How can I find the best quality Japanese chef knives? I heard that Japanese knives are very sharp and made of the best materials.

How can I find the best quality Japanese chef knives? I heard that Japanese knives are very sharp and made of the best materials.

You can check the answer of the people under the question at Quora “best japan chef knife

0 thoughts on “How can I find the best quality Japanese chef knives? I heard that Japanese knives are very sharp and made of the best materials.”

  1. You need to know what knives suit you and your style first of all, and for that you need to take time to absorb the information out there.
    A good place to start is watching Burrfection
    This guy does a lot of reviews on different types of knives from japan and other high end quality knives.
    In most cases amazon will be able to provide the majority. Except for that googling the names of the knives you want will take you to a lot of places world wide that hold high end knives.
    Just make sure you look around, some things are often onsale.

    Amazon Basics 14-Piece Kitchen Knife Block Set, High-Carbon

  2. Do NOT use Amazon. Go to reputable sites that know their knives, like Chef Knives to Go, Japanny, Chubo Knives, Carbon Knife Co, etc. It makes all the difference. Amazon is chock full of bad knives and people who don’t know anything about knives leaving good reviews because the knife can cut paper out of the box. It’s deceiving and they often don’t have the best prices, anyway.
    That is laughable because any sharpener worth his salt can make any knife have a decent edge. What makes a good knife is how long that edge stays on and how easily and cleanly the knife cuts through things. Another misconception is sharpness = cutting ability, which is wrong. A knife’s edge geometry matters a great deal when it comes to how it will go through ingredients and whether food sticks to the blade or falls off more easily. For example, you can have a sharp razor and a sharp scissor blade, but the razor will always cut more easily because of the shape and thinness of the edge. By the way, granton edges do little for food release (the stuff you see on western santoku knives); edge geometry is by far the most important factor for food release. Knives should be judged after months of regular use and sharpenings. Then you can tell if a knife is actually good.
    The marks of a good knife: edge retention, ease of sharpening, good edge geometry suitable for the cutting task for which the knife is designed, durability, good fit and finish.
    Please keep in mind there is no “best knife.” Knives are a very personal choice and what one person likes might not be what another person likes. For instance, I like feather-light 210mm chef knives even for heavy kitchen use (not as heavy as cleaving chicken and bones, always use a cleaver for that). Other people will swear by 240mm or 270mm, condeming 210mm as too short for serious use. Others will like heavy knives. Others think santoku and nakiri knives are useless while others say German steel is inferior. It doesn’t make them wrong or anything, it’s just what they like.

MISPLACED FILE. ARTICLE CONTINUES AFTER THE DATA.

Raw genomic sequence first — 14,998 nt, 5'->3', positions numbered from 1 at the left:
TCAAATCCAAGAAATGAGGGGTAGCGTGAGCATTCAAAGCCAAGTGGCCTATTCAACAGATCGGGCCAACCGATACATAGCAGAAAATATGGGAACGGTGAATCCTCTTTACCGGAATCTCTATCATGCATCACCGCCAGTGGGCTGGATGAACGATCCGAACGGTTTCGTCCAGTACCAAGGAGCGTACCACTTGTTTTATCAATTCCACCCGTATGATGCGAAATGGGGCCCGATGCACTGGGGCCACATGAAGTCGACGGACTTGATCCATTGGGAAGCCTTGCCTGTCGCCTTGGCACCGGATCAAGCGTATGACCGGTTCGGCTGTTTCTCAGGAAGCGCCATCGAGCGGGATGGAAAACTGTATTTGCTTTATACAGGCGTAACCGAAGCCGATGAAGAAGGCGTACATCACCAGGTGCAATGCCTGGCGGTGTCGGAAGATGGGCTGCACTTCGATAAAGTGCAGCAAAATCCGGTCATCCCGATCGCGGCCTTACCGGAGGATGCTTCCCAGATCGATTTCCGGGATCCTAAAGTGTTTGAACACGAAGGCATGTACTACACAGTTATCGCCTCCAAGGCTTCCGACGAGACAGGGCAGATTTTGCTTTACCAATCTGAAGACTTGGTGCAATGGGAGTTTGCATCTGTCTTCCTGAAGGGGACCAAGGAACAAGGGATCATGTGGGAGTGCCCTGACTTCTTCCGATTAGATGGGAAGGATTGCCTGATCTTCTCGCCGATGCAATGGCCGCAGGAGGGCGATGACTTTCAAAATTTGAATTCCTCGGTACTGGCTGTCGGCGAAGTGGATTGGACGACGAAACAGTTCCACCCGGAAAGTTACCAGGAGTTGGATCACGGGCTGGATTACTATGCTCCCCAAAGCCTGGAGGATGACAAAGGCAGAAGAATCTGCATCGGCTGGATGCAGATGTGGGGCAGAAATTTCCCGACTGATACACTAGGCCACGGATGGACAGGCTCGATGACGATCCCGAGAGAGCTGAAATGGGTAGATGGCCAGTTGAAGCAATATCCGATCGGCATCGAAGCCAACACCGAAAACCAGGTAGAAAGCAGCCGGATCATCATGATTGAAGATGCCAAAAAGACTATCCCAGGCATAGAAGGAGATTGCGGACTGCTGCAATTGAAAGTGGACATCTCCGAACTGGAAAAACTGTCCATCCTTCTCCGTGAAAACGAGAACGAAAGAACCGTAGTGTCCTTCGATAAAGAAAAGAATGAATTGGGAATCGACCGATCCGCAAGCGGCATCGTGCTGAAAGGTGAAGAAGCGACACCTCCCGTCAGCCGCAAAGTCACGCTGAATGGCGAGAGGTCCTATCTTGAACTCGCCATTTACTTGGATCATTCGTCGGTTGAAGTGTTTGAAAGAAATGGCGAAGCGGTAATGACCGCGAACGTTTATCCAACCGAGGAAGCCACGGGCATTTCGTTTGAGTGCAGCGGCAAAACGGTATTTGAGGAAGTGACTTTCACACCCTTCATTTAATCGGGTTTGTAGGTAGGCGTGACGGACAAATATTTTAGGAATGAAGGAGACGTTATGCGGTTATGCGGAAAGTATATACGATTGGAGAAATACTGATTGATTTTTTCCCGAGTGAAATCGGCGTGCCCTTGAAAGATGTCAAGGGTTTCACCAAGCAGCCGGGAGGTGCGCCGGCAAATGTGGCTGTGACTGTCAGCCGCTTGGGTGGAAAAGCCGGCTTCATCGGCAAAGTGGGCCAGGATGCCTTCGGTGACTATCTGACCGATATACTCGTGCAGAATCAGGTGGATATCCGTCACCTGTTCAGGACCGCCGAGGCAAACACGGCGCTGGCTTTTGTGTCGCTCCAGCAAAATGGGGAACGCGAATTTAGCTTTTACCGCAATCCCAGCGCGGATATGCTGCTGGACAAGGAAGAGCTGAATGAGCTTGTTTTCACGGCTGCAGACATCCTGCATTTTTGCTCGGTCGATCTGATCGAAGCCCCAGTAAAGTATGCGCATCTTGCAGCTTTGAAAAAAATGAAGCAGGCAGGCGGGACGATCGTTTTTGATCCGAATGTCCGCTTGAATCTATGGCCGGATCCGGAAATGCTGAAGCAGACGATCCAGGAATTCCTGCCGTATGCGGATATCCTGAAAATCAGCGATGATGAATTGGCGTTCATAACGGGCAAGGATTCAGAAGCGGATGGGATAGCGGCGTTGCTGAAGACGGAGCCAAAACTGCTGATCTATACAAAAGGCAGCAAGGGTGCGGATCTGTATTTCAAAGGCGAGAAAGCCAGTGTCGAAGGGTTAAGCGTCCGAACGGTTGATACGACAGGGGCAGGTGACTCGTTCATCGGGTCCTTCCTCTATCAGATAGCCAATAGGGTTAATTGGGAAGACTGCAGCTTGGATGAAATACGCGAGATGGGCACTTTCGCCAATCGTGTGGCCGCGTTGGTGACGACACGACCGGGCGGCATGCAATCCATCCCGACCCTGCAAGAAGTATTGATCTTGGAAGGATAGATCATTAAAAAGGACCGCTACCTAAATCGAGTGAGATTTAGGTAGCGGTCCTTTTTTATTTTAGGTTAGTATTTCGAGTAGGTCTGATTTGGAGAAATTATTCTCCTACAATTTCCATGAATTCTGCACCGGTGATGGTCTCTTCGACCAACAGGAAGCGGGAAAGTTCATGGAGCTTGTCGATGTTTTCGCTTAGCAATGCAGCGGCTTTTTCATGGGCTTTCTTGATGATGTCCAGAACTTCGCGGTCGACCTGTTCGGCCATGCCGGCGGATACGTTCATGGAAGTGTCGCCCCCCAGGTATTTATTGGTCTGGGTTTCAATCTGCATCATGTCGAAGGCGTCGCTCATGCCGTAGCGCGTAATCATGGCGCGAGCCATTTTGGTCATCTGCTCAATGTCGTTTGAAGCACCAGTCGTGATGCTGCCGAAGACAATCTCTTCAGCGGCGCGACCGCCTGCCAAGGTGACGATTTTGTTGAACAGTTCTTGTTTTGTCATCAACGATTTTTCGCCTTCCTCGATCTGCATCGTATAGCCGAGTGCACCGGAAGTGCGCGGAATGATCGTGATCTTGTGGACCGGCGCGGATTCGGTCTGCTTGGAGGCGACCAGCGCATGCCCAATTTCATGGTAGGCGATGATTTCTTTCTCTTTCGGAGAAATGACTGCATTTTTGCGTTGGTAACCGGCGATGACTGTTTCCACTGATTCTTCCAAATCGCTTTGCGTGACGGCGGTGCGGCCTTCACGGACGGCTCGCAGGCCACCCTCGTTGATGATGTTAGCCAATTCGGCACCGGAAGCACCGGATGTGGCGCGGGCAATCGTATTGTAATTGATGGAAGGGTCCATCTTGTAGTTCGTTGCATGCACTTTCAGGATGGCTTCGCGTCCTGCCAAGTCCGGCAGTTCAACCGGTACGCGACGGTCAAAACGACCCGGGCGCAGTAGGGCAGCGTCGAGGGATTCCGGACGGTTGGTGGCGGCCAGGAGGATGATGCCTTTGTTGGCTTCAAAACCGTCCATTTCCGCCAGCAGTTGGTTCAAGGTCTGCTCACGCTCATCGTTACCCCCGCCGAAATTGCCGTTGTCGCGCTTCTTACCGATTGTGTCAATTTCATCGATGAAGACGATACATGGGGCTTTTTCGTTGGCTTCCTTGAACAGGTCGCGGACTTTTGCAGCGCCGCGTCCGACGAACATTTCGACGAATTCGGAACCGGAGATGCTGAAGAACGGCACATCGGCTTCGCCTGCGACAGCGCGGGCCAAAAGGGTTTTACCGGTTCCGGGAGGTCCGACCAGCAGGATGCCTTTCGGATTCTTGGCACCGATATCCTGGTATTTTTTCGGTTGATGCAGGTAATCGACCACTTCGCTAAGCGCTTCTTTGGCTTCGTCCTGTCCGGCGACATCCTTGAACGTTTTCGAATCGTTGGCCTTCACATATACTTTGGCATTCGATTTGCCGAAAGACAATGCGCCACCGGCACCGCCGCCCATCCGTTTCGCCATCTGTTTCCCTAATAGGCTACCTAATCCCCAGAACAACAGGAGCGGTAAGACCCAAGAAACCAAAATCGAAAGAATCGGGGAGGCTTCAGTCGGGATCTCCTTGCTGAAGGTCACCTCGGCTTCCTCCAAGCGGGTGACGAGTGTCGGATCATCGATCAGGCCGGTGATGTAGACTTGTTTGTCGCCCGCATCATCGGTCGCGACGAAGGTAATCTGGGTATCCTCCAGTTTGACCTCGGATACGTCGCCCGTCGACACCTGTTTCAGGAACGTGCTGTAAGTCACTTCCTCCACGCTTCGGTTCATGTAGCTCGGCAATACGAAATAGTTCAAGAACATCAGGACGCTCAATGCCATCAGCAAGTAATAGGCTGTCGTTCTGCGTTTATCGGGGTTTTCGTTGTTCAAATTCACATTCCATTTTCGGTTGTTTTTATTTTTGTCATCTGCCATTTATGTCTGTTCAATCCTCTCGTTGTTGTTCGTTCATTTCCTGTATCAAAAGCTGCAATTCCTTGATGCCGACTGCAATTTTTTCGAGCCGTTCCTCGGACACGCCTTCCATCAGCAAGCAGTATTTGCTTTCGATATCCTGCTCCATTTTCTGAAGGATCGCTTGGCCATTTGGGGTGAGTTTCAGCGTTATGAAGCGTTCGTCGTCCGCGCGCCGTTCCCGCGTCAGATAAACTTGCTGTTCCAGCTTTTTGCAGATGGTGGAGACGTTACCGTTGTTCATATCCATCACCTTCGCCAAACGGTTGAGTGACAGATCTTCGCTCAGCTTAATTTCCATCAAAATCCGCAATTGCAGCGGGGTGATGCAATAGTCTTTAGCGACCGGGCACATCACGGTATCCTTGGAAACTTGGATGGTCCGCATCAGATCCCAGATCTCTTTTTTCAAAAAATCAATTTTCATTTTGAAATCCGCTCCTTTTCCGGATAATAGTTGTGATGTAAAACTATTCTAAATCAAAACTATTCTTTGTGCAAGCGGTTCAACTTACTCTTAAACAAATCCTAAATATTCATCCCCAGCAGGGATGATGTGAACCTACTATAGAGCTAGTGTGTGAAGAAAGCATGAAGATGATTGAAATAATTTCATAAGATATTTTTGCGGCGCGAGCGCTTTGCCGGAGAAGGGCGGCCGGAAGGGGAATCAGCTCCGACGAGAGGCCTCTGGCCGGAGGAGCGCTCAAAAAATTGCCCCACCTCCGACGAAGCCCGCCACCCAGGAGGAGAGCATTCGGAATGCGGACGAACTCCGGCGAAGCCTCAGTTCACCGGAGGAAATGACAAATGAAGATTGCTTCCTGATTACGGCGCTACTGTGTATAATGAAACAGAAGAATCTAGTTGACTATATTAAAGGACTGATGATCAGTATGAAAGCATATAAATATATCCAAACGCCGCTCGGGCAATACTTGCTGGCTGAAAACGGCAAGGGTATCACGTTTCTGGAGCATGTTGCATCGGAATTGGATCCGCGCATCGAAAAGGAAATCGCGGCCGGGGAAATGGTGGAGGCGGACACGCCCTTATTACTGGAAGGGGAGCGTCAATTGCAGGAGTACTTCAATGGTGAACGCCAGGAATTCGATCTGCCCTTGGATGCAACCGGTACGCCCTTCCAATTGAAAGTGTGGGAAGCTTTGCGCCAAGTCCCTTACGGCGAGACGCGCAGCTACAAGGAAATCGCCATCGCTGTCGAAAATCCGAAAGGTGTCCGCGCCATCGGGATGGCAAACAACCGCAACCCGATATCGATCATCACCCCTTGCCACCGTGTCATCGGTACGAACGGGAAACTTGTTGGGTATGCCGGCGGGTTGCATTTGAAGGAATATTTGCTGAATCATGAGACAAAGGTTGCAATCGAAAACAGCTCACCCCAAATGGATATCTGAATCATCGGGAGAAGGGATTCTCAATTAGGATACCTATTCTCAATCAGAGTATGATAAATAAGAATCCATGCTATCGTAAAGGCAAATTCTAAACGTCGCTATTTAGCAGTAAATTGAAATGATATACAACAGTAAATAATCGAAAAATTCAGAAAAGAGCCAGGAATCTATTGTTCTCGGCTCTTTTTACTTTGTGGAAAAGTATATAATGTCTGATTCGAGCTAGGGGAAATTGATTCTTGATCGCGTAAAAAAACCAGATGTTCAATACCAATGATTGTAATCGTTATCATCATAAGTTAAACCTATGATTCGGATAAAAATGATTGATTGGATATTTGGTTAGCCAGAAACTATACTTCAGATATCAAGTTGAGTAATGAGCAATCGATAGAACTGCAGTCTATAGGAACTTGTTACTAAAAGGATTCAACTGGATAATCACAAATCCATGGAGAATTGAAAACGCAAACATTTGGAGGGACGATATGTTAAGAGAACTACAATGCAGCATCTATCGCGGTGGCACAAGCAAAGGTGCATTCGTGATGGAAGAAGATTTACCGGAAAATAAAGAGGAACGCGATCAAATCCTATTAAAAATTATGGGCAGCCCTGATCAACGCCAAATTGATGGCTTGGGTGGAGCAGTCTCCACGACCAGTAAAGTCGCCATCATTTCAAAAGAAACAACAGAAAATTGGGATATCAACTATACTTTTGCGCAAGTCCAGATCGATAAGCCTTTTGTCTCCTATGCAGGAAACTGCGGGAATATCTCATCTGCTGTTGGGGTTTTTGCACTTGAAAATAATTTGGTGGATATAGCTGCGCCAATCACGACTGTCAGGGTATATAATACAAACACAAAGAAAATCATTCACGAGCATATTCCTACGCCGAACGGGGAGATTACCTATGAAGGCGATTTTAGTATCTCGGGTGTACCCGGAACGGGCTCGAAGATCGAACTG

My favorite knife material is aogami #2 (blue steel #2) but others swear by white steel, blue steel #1, aogami super, HAP40, VG-10, R2/SG2, or molybdenum steel. Doesn’t make them wrong, it’s just what they like.
    That being said, Japanese knives are drastically different from western.
    Western: Heavier due to handle construction but more durable handles overall, heavier handles make their balance point more toward the handle, made for rock chopping, non-specialized heavy duty blades, softer steel (usually 52–58 HRC).
    Japanese: Light handles meant to be replaceable, lighter handles make their balance point more toward the blade, specialized and often made for single-purpose use in mind, hard to extremely hard steel (usually 60 and 60+). Some Japanese knives are also single-beveled, meaning they have a chisel grind. These knives are made for ONLY right or left-hand use depending on how they are ground. Left-handers are much more expensive than right handers.
    Honing rods are bad for hard Japanese steel due to the risk of chipping the hard, more delicate edge. Honing is for on-the-spot edge alignment. There is no need to hone Japanese knives, anyway, a good German knife can dull in a day while a Japanese knife edge can often last several days or weeks. You don’t need to hone since you will have time after your work is done to sharpen the knife. Always sharpen on water stones. Do not use an electrical sharpener.

    Wanbasion Black Stainless Steel Knife Set, Sharp Kitchen Knife


Leave a Comment